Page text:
Tuesday, September 26 2023 - 3:32 AM

The Seventh-day Adventist Church in the Pacific Southwest

Photo by Martina Egli

What to do With Strangers

If we are to get anything from Scripture, it is this—that we are our brother’s and sister’s keepers, and that we are to be kind to “strangers.” The anonymous faces we pass on the streets and in stores bear a strong resemblance to our own because we are strangers to them. They are but a reflection of us.

If we could re-trace the steps of each one’s journey—all the way back to the moment they came out of their mother’s womb, we would find a vulnerable infant lying in their mother’s arms. Or we’d find them in a hospital nursery, or a mid-wife’s lap, or in a dumpster, or in a sterile orphanage bed, desperately wanting to be touched and loved. We didn’t ask to be born—nor were we given the opportunity to pick our parents, or our socio-economic status. Like everyone else, we simply came out—to be loved, hated, cherished, abused, or killed.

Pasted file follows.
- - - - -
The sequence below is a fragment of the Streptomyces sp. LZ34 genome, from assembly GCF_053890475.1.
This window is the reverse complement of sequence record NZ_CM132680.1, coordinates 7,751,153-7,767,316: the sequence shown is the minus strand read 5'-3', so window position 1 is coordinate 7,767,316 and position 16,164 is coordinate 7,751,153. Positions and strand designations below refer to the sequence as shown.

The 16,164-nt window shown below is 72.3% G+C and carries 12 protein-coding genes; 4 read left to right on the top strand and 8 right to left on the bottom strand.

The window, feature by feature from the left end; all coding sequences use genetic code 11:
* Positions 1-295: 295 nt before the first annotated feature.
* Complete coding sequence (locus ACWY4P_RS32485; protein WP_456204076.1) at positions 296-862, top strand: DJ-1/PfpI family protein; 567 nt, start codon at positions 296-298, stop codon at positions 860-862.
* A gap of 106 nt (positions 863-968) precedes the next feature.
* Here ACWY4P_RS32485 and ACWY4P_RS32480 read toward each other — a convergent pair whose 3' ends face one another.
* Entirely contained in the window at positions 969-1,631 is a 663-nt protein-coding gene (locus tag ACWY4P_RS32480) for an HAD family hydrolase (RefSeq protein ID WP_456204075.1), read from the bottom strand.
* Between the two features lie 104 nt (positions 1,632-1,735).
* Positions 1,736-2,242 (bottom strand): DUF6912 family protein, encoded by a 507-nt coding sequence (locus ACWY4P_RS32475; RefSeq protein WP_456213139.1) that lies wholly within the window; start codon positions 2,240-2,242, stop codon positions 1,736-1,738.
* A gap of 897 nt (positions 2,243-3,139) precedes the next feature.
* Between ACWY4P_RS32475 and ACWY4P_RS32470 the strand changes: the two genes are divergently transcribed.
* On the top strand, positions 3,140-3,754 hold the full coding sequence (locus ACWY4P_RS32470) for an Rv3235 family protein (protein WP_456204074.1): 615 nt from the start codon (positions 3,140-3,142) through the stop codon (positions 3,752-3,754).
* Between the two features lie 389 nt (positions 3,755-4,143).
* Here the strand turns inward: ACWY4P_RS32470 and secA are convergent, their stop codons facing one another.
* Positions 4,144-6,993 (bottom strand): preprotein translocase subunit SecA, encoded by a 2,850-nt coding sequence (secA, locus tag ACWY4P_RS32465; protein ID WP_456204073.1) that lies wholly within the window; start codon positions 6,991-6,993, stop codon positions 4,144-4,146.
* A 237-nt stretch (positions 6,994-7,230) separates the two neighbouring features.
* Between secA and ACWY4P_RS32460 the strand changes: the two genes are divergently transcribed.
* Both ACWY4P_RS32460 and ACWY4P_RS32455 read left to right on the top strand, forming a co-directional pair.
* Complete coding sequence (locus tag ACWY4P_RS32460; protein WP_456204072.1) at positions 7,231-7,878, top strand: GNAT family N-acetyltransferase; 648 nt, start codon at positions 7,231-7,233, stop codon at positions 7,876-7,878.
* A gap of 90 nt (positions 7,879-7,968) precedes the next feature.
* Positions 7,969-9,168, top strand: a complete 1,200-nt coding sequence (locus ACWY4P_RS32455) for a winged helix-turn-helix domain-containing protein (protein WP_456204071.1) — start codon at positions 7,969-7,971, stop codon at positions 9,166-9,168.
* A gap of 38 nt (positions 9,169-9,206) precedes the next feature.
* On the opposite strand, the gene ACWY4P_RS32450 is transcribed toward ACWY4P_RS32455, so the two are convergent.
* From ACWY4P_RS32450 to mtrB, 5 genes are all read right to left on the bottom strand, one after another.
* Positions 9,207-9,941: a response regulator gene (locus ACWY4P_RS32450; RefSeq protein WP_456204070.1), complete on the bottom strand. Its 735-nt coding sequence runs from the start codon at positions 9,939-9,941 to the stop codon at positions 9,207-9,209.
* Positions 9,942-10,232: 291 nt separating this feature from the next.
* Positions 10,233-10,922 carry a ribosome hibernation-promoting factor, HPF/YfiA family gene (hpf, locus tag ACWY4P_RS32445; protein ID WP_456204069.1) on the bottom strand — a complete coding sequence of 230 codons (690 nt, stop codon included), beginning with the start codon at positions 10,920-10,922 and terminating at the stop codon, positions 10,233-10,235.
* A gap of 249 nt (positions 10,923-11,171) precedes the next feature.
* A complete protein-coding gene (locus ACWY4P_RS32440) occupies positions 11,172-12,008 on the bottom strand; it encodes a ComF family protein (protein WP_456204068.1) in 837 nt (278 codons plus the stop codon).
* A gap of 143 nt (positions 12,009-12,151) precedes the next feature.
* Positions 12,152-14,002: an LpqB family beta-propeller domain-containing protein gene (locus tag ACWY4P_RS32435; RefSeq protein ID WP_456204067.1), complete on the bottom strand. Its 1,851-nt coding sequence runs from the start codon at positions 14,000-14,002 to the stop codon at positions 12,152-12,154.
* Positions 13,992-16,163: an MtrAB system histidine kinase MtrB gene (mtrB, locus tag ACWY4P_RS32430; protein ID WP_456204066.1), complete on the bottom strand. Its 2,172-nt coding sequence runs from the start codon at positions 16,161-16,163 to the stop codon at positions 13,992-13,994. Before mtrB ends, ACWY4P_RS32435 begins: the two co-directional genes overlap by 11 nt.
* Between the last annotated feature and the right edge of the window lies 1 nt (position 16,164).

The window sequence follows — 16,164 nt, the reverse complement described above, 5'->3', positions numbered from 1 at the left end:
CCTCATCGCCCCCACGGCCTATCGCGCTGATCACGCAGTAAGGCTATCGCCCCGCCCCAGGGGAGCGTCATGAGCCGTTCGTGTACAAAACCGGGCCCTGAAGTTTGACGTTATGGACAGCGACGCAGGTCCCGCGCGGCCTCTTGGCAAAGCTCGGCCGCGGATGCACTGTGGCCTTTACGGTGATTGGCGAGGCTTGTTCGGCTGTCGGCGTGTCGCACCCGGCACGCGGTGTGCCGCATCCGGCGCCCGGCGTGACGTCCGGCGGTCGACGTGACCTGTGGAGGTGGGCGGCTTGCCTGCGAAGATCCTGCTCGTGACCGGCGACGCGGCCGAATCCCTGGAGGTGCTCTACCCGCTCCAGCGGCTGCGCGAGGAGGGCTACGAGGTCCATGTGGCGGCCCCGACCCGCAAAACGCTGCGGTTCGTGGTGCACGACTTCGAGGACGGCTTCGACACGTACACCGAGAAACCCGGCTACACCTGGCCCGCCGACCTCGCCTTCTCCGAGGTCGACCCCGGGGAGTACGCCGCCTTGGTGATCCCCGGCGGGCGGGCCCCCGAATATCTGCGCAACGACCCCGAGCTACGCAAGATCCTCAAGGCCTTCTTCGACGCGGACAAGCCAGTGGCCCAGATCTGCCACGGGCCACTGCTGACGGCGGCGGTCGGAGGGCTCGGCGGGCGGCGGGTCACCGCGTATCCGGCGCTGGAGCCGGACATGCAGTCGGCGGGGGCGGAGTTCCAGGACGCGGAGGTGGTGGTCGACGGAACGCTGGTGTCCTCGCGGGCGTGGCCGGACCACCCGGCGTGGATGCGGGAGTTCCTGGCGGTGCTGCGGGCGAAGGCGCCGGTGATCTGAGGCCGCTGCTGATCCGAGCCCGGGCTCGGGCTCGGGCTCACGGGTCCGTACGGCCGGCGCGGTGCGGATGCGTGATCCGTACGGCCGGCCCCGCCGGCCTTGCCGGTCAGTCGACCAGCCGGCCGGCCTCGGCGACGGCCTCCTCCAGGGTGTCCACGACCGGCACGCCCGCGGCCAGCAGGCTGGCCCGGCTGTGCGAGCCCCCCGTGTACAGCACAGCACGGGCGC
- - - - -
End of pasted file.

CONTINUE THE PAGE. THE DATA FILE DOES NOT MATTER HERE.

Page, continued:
There Are No Strangers

In God’s order there are no strangers, no unidentified persons—no dominant, preferred players. Everyone counts equally, and everyone deserves to be loved. Everyone belongs to Him. Prejudice is the incredible denial of one’s own origins—the ultimate proclamation of one’s ignorance! It’s like taking a bullhorn and shouting, “I AM STUPID!”

Prejudice is ignorance on steroids because it ignores the universal truth that all are loved by God, and that all are equal in His sight (Romans 2:11).

Gene Stratton-Porter once said, “Do you know that being a stranger is the hardest thing that can happen to any one in all this world?” It’s hard because we were created to love—to interact with one another in intimate and lasting ways.

Questions for Dialogue

1. When was the first time you recognized thoughts of prejudice within yourself?

2. In your opinion is prejudice learned, or automatically built into our DNA?

3. In your view does prejudice increase or diminish with the amout of formal education that one has?

4. Which are we more likely to treat poorly, strangers, or people we know? Explain your response.

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About Rich DuBose

Rich DuBose

is director of Church Support Services for the Pacific Union Conference

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